Wednesday, April 27, 2011

MOMENTS OF OUR TIME

Via wayneford's posterous

Notes and thoughts on the photography that I am looking at...
April 27, 2011


 Moments of Our Time: Photographs that Define Modern History


 

Above Execution in Saigon, 1968. (©AP Eddie Adams/Courtesy of Monroe Gallery).


Over the past 100 years, the photograph has formed an important part of both our social and cultural history, with many images becoming icons of our time and often forming the the impetus to set political social changes in motion. Moments of Our Time at London’s Atlas Gallery brings many of these key images together, in what could be considered a sequel to the 2010 exhibition, Faces of Our Time.


Amongst the exhibitions many recognisable photographs, are Robert Capa’s (1913-1954) D-Day, Omaha Beach, Normandy, 6th June 1944, an image that places us, the viewer, at the very heart of the action, as the soldiers struggle to reach the beachhead through a raging surf, whilst under the threat of enemy fire, a photograph that clearly reflects Capa’s credo, ‘...if your pictures aren't good enough, you aren't close enough.’

Whilst American Joe Rosenthal (1911-2006), received a Pulitzer Prize for his iconic photograph Raising the Flag on Iwo Jima, taken in 1945, five days after the U.S. Marine corp landed on Iwo Jima. When asked about the photograph later in life, Rosenthal replied, ‘I took the picture, the Marines took Iwo Jima.’


Marines of the 28th Regiment of the 5th Division Raise the American Flag Atop Mt. Suribachi, Iwo Jima, 1945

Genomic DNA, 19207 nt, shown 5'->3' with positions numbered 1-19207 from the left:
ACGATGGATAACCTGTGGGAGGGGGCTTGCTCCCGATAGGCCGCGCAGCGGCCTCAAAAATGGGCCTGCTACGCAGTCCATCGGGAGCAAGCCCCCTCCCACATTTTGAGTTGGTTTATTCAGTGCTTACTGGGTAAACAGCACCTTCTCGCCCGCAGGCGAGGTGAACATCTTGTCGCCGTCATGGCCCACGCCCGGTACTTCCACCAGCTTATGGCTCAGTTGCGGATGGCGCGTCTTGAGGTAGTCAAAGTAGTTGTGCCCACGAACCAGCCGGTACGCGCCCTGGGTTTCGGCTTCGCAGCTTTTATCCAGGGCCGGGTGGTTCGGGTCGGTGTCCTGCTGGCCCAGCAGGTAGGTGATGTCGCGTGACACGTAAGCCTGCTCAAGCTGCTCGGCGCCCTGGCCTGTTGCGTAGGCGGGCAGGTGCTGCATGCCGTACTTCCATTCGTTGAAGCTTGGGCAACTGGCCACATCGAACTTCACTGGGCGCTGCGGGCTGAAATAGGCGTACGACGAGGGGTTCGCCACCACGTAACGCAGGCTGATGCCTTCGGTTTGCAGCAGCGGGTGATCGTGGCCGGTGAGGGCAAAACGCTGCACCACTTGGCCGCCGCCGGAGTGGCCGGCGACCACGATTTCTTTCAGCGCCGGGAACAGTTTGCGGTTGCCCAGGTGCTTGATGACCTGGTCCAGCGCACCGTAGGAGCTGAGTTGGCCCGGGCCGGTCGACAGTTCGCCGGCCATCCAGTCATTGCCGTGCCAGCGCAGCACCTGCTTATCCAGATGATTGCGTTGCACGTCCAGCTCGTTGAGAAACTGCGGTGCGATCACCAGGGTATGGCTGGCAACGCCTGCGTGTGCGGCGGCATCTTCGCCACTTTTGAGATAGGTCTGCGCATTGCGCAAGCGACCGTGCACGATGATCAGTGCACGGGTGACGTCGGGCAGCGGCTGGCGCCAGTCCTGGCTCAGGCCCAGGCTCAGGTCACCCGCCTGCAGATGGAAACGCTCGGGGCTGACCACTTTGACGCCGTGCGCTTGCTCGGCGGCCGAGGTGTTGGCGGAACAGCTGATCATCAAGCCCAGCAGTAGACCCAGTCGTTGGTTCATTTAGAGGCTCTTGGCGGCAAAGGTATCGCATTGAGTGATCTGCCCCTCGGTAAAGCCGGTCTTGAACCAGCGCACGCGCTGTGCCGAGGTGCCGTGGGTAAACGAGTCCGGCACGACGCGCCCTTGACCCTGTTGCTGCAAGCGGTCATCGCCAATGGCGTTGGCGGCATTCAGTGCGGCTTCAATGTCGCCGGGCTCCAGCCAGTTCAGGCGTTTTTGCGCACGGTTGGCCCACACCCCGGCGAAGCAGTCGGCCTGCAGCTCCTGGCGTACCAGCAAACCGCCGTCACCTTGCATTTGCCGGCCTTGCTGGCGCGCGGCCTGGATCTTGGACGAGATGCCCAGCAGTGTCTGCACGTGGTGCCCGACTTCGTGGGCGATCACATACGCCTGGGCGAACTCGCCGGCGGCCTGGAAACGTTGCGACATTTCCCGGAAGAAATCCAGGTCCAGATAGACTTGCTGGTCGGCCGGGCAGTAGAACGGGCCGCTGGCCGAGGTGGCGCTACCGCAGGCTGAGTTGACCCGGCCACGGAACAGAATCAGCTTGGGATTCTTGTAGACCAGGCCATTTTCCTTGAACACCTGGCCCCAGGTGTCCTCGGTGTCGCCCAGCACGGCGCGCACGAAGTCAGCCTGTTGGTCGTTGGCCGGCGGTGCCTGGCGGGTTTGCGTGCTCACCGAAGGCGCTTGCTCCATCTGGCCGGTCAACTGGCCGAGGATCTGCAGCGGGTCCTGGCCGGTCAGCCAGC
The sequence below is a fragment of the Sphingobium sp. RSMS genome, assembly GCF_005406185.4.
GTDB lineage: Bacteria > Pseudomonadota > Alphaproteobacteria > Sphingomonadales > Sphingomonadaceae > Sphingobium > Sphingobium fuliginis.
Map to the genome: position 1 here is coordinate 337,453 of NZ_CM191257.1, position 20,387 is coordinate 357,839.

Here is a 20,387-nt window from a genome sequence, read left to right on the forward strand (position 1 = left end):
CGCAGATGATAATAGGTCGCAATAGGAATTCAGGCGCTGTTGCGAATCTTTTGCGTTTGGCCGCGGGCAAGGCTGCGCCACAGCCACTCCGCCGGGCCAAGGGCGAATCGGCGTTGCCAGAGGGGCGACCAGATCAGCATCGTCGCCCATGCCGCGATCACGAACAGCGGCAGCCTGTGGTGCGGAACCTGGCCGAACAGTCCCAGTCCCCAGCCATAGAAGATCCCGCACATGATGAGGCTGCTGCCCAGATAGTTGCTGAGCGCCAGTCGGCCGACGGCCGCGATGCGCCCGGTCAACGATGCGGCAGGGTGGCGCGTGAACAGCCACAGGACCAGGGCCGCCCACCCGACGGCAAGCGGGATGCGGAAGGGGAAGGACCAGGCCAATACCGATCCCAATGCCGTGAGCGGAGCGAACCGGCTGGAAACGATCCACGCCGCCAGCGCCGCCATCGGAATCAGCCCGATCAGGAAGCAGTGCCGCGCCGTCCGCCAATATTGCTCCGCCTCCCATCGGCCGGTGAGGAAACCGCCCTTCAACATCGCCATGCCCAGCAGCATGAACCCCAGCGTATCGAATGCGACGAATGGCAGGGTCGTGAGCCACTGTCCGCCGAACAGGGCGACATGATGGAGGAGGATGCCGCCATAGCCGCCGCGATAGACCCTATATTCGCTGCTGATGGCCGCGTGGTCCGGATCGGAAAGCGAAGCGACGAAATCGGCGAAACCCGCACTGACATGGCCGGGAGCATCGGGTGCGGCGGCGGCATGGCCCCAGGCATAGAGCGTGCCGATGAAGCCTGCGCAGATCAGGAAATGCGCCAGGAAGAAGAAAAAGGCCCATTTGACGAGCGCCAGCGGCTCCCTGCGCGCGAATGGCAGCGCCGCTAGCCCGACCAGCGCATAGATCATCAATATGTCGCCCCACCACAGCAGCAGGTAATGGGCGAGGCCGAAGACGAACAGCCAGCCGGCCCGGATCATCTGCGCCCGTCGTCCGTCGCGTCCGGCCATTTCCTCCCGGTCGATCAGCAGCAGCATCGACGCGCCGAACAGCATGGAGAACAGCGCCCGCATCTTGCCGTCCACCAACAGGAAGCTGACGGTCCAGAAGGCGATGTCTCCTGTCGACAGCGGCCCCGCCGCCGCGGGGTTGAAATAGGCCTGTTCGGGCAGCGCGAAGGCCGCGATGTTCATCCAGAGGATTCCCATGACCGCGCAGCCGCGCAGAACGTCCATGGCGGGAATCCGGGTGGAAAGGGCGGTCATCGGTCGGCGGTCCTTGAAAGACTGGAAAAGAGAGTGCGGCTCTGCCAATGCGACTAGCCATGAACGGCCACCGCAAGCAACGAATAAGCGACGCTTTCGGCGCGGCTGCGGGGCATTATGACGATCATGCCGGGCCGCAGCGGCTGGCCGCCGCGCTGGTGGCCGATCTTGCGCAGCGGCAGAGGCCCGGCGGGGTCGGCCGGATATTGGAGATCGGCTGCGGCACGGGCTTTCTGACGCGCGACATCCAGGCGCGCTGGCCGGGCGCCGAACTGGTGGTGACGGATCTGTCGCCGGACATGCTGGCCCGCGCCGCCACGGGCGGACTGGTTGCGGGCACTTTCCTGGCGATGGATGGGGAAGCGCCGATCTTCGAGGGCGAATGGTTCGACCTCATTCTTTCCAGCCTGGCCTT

Above U.S. Marines of the 28th Regiment, 5th Division, raise the American flag atop Mt. Suribachi, Iwo Jima, on Friday, Feb. 23, 1945. (©Joe Rosenthal/AP Photo/Courtesy of Monroe Gallery).


And several decades later it was a different war that took centre stage. On 2 February 1968, Eddie Adams' (1933-2004) photograph Execution in Saigon, South Vietnam, appeared on the front page of The New York Times (and syndicated around the world), a day after South Vietnam’s chief of police, Nguyen Ngoc Loan, executed a suspected Viet Cong collaborator. Just seconds before this man looses his life, we are presented with the fear in his eyes, and with the photographs publication, public opinion turned against the Vietnam War, reflecting the power of the photograph.

The attack on the World Trade Centre in 2001, was captured by Magnum photographer, Thomas Hoepker. His Twin Towers, Brooklyn, NYC, 9/11, 2001, depicts an almost idyllic scene, with a group of young people sitting and chatting in the late afternoon summer sunshine, as smoke billows from the ground zero, raising questions over about onlookers reactions to the scenes unravelling before their very eyes.

Whilst many of the images in this exhibition are by notable photographers, such as Capa, Rosenthal, Adams, and Hoepker, and others including, Ian Berry, Alfred Eisenstaedt, Elliott Erwitt, Stuart Franklin, Leonard Freed, Burt Glinn, Yevgeny Khaldei, Alberto Korda, Josef Koudelka, Don McCullin, Mark Power, Marc Riboud, W. Eugene Smith, Nick Ut, and Abraham Zapruder, works by authors who remain unknown, but whose images are no less poignant are also included.

On the 6 August 1945, an atomic bomb was dropped on the Japanese city of Nagasaki, the second such attack on the country. This now iconic image of the attack, depicting what The Times described as a ‘huge mushroom of smoke and dust,’ has become one of the most powerful symbols of the anti-war movement. Whilst the ethereal, almost cinematic image of President John F. Kennedy slumped in the back of his presidential car, and cradled in the arms of Jackie Kennedy, which has been utilised in artworks by contemporary artists Andy Warhol and Robert Rauschenberg, is etched on our shared memory of this tragic event.

These photographs, and others in Moments of Our Time, are rarely easy to look at, but are powerful markers of history over the last 100 years, and represent the important place the photograph holds in informing, and setting in motion social and political change.



Moments of Our Time is at the Atlas Gallery, London, until 28 May 2011.


(Monroe Gallery of Photography is pleased to have provided several key photographs to this exhibition.)